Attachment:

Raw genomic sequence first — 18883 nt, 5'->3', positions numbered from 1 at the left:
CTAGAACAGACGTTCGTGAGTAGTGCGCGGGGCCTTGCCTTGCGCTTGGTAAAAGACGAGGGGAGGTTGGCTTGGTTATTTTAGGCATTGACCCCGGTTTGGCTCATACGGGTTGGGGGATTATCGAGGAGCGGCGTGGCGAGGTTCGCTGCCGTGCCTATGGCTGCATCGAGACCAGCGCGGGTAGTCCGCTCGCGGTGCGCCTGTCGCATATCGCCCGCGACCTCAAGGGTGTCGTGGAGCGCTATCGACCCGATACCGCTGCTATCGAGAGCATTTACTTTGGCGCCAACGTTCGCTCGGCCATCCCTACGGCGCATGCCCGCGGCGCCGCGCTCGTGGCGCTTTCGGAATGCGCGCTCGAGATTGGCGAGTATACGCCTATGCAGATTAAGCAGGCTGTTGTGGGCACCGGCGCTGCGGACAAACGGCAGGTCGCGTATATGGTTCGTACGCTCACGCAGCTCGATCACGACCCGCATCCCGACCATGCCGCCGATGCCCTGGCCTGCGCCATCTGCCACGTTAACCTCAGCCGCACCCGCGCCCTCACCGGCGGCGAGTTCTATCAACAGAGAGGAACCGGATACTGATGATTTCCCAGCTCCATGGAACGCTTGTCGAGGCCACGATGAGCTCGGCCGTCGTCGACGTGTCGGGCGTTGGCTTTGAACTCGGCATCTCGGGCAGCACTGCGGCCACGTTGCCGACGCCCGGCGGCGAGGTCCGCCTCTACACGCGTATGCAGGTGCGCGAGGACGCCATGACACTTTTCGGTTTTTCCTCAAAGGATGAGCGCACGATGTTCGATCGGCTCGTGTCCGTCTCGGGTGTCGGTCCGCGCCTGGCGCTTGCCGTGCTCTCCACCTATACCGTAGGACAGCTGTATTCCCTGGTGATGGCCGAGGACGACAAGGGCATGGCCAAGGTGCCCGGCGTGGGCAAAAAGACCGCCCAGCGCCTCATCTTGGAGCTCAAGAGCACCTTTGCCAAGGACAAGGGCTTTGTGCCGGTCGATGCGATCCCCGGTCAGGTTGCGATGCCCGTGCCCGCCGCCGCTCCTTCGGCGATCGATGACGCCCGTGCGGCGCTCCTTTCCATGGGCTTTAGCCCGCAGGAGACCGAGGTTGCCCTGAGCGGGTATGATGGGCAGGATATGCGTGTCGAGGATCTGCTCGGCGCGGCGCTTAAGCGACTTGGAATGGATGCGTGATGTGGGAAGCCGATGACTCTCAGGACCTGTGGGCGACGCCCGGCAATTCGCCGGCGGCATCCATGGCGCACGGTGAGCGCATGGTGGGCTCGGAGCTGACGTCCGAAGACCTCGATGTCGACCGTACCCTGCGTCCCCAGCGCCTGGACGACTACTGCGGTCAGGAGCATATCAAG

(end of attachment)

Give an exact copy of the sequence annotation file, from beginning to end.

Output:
Raw genomic sequence first — 18883 nt, 5'->3', positions numbered from 1 at the left:
CTAGAACAGACGTTCGTGAGTAGTGCGCGGGGCCTTGCCTTGCGCTTGGTAAAAGACGAGGGGAGGTTGGCTTGGTTATTTTAGGCATTGACCCCGGTTTGGCTCATACGGGTTGGGGGATTATCGAGGAGCGGCGTGGCGAGGTTCGCTGCCGTGCCTATGGCTGCATCGAGACCAGCGCGGGTAGTCCGCTCGCGGTGCGCCTGTCGCATATCGCCCGCGACCTCAAGGGTGTCGTGGAGCGCTATCGACCCGATACCGCTGCTATCGAGAGCATTTACTTTGGCGCCAACGTTCGCTCGGCCATCCCTACGGCGCATGCCCGCGGCGCCGCGCTCGTGGCGCTTTCGGAATGCGCGCTCGAGATTGGCGAGTATACGCCTATGCAGATTAAGCAGGCTGTTGTGGGCACCGGCGCTGCGGACAAACGGCAGGTCGCGTATATGGTTCGTACGCTCACGCAGCTCGATCACGACCCGCATCCCGACCATGCCGCCGATGCCCTGGCCTGCGCCATCTGCCACGTTAACCTCAGCCGCACCCGCGCCCTCACCGGCGGCGAGTTCTATCAACAGAGAGGAACCGGATACTGATGATTTCCCAGCTCCATGGAACGCTTGTCGAGGCCACGATGAGCTCGGCCGTCGTCGACGTGTCGGGCGTTGGCTTTGAACTCGGCATCTCGGGCAGCACTGCGGCCACGTTGCCGACGCCCGGCGGCGAGGTCCGCCTCTACACGCGTATGCAGGTGCGCGAGGACGCCATGACACTTTTCGGTTTTTCCTCAAAGGATGAGCGCACGATGTTCGATCGGCTCGTGTCCGTCTCGGGTGTCGGTCCGCGCCTGGCGCTTGCCGTGCTCTCCACCTATACCGTAGGACAGCTGTATTCCCTGGTGATGGCCGAGGACGACAAGGGCATGGCCAAGGTGCCCGGCGTGGGCAAAAAGACCGCCCAGCGCCTCATCTTGGAGCTCAAGAGCACCTTTGCCAAGGACAAGGGCTTTGTGCCGGTCGATGCGATCCCCGGTCAGGTTGCGATGCCCGTGCCCGCCGCCGCTCCTTCGGCGATCGATGACGCCCGTGCGGCGCTCCTTTCCATGGGCTTTAGCCCGCAGGAGACCGAGGTTGCCCTGAGCGGGTATGATGGGCAGGATATGCGTGTCGAGGATCTGCTCGGCGCGGCGCTTAAGCGACTTGGAATGGATGCGTGATGTGGGAAGCCGATGACTCTCAGGACCTGTGGGCGACGCCCGGCAATTCGCCGGCGGCATCCATGGCGCACGGTGAGCGCATGGTGGGCTCGGAGCTGACGTCCGAAGACCTCGATGTCGACCGTACCCTGCGTCCCCAGCGCCTGGACGACTACTGCGGTCAGGAGCATATCAAG